Please use this identifier to cite or link to this item: http://bura.brunel.ac.uk/handle/2438/2323
Title: Searching for improvement
Authors: Atherton, MA
Bates, RA
Issue Date: 2006
Publisher: WIT Press
Citation: In: Bryant, J, A, Atherton, M, A and Collins, M, W (eds). Information transfer in biological systems, Design in nature series volume 2. Southampton: WIT Press, 2006
Abstract: Engineering design can be thought of as a search for the best solutions to engineering problems. To perform an effective search, one must distinguish between competing designs and establish a measure of design quality, or fitness. To compare different designs, their features must be adequately described in a well-defined framework, which can mean separating the creative and analytical parts of the design process. By this we mean that a distinction is drawn between coming up with novel design concepts, or architectures, and the process of detailing or refining existing design architecture. In the case of a given design architecture, one can consider the set of all possible designs that could be created by varying its features. If it were possible to measure the fitness of all designs in this set, then one could identify a fitness landscape and search for the best possible solution for this design architecture. In this Chapter, the significance of the interactions between design features in defining the metaphorical fitness landscape is described. This highlights that the efficiency of a search algorithm is inextricably linked to the problem structure (and hence the landscape). Two approaches, namely, Genetic Algorithms (GA) and Robust Engineering Design (RED) are considered in some detail with reference to a case study on improving the design of cardiovascular stents.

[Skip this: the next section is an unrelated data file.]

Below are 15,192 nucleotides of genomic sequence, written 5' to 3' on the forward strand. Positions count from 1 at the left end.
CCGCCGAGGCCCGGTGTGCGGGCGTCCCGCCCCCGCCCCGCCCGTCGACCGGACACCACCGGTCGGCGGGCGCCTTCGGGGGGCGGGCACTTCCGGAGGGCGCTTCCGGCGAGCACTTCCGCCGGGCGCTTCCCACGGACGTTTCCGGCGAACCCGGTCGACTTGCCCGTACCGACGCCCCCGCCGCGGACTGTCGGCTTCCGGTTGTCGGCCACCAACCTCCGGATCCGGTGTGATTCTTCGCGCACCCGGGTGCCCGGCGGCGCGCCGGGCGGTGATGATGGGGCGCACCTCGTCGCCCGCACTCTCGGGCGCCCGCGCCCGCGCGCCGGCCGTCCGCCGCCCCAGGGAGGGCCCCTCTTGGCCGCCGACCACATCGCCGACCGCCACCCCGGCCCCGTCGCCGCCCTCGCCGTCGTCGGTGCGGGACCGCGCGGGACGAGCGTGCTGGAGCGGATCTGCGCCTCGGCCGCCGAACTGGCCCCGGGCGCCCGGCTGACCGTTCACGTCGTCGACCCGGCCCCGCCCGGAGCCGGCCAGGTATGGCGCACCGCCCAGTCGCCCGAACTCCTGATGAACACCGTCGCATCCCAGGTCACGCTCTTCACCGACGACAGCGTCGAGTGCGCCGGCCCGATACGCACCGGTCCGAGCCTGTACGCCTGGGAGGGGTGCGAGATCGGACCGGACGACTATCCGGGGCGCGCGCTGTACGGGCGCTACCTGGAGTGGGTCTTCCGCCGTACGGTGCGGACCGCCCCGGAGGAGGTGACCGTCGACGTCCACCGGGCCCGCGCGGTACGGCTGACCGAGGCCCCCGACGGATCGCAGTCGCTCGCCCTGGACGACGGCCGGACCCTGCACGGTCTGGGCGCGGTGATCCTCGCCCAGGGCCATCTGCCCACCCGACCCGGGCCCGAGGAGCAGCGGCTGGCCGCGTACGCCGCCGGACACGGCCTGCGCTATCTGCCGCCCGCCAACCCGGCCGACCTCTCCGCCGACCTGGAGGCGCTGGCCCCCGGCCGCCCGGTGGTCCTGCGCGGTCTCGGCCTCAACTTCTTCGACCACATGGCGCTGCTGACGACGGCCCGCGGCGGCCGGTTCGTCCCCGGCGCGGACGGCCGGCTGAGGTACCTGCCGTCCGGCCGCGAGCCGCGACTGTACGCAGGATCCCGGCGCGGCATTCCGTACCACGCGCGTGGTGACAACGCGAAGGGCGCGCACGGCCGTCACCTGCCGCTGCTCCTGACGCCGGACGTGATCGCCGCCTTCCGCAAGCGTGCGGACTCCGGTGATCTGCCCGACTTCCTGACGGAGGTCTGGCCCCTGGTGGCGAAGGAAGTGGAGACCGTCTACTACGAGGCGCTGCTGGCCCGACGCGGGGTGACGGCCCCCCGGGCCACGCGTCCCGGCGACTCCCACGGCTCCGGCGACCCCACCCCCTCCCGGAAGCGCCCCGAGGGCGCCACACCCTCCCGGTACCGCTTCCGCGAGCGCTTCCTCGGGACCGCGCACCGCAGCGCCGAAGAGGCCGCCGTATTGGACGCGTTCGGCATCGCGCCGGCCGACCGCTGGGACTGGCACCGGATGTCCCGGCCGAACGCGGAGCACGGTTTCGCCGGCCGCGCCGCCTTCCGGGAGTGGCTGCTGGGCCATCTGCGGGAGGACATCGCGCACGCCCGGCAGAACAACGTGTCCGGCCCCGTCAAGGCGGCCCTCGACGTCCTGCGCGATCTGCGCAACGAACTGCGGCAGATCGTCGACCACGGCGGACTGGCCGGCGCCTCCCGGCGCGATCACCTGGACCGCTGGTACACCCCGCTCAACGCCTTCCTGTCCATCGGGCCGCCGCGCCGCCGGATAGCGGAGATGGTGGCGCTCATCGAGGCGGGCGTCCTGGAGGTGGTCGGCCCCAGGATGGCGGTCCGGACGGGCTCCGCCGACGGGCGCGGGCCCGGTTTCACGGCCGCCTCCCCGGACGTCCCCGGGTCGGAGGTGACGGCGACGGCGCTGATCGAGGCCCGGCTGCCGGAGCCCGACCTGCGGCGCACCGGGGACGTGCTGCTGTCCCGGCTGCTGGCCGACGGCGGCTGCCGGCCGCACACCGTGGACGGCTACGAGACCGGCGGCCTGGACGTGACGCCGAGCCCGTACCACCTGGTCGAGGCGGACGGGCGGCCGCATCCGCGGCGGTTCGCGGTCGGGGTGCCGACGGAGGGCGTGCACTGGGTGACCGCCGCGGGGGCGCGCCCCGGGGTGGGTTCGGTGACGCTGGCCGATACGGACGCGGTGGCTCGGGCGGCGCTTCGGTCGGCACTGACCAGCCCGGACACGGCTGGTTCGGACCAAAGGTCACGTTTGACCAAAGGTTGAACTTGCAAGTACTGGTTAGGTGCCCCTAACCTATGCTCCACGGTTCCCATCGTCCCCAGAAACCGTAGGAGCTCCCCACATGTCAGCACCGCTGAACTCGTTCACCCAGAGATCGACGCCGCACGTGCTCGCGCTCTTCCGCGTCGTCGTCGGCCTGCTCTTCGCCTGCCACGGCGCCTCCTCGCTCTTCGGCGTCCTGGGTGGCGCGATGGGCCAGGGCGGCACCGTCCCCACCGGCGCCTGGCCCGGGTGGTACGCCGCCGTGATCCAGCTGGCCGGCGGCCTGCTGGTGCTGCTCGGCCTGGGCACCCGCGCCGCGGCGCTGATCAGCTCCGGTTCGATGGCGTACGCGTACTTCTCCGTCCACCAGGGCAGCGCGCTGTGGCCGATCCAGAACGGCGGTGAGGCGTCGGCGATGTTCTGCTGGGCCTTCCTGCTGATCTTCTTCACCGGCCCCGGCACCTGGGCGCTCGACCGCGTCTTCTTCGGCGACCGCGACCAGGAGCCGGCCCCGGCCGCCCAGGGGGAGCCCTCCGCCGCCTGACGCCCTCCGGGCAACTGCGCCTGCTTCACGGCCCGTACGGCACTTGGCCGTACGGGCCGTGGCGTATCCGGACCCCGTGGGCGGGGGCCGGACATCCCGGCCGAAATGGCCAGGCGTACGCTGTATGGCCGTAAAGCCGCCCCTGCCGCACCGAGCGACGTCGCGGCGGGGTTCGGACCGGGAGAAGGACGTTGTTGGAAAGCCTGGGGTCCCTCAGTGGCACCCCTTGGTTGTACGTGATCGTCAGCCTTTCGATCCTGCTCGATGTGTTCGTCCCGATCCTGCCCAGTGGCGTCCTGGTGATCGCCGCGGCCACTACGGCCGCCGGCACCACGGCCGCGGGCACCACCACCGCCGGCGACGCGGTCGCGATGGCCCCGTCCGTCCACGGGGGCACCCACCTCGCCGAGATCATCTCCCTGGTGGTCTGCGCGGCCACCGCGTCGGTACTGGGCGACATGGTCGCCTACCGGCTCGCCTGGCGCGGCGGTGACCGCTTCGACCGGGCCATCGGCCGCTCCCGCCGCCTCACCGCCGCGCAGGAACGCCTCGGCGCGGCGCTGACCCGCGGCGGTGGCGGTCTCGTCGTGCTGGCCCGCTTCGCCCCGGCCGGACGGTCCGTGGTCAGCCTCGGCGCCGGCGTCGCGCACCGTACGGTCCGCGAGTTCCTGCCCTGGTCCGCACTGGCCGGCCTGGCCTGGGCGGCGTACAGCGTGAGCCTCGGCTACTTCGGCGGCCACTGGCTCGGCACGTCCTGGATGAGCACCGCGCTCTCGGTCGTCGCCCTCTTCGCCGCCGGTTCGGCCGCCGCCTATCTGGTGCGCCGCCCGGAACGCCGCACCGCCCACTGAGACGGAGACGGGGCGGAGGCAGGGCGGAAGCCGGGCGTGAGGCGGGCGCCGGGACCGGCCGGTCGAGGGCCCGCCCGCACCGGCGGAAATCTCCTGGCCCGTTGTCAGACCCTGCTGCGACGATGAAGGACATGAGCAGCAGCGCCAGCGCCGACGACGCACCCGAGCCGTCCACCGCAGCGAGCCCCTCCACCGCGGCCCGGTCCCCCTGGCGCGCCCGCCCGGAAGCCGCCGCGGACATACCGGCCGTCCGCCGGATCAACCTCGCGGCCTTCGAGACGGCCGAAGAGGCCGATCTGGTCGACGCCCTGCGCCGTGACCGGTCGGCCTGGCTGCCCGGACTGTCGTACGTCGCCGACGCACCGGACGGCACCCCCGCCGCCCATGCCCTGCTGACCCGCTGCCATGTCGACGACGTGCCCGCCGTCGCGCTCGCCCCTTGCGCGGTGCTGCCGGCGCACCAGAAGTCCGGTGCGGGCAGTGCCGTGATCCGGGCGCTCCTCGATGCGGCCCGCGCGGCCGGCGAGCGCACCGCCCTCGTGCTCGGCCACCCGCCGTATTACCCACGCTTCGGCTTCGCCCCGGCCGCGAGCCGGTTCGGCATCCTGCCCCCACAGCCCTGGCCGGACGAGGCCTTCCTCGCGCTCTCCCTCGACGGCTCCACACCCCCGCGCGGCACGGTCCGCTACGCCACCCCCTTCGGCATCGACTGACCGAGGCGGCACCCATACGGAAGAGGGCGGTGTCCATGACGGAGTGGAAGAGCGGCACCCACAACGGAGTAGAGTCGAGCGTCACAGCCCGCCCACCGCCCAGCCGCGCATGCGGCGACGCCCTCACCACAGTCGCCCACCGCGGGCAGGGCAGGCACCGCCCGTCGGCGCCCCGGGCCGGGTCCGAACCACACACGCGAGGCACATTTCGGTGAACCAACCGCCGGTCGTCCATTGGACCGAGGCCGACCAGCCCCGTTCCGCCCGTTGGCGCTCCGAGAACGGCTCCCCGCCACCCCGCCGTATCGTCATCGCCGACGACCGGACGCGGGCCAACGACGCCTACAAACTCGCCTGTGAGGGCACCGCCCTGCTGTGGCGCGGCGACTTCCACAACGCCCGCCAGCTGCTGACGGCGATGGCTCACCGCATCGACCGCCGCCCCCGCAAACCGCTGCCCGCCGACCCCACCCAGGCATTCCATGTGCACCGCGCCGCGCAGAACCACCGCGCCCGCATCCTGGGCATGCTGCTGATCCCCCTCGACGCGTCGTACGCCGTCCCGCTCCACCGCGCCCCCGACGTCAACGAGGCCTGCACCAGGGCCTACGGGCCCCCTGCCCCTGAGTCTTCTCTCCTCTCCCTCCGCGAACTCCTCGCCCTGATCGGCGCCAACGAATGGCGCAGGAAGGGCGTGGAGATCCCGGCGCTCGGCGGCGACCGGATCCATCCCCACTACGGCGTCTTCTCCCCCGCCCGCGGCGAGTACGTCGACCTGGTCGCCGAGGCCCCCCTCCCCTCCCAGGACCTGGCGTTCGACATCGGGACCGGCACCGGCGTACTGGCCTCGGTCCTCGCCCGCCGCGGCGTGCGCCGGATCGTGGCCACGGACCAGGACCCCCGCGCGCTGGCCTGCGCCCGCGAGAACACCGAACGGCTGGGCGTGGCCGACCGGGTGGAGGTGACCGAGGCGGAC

URI: http://bura.brunel.ac.uk/handle/2438/2323
ISBN: 1853128538
Appears in Collections:Design
Mechanical and Aerospace Engineering
Dept of Mechanical Aerospace and Civil Engineering Research Papers

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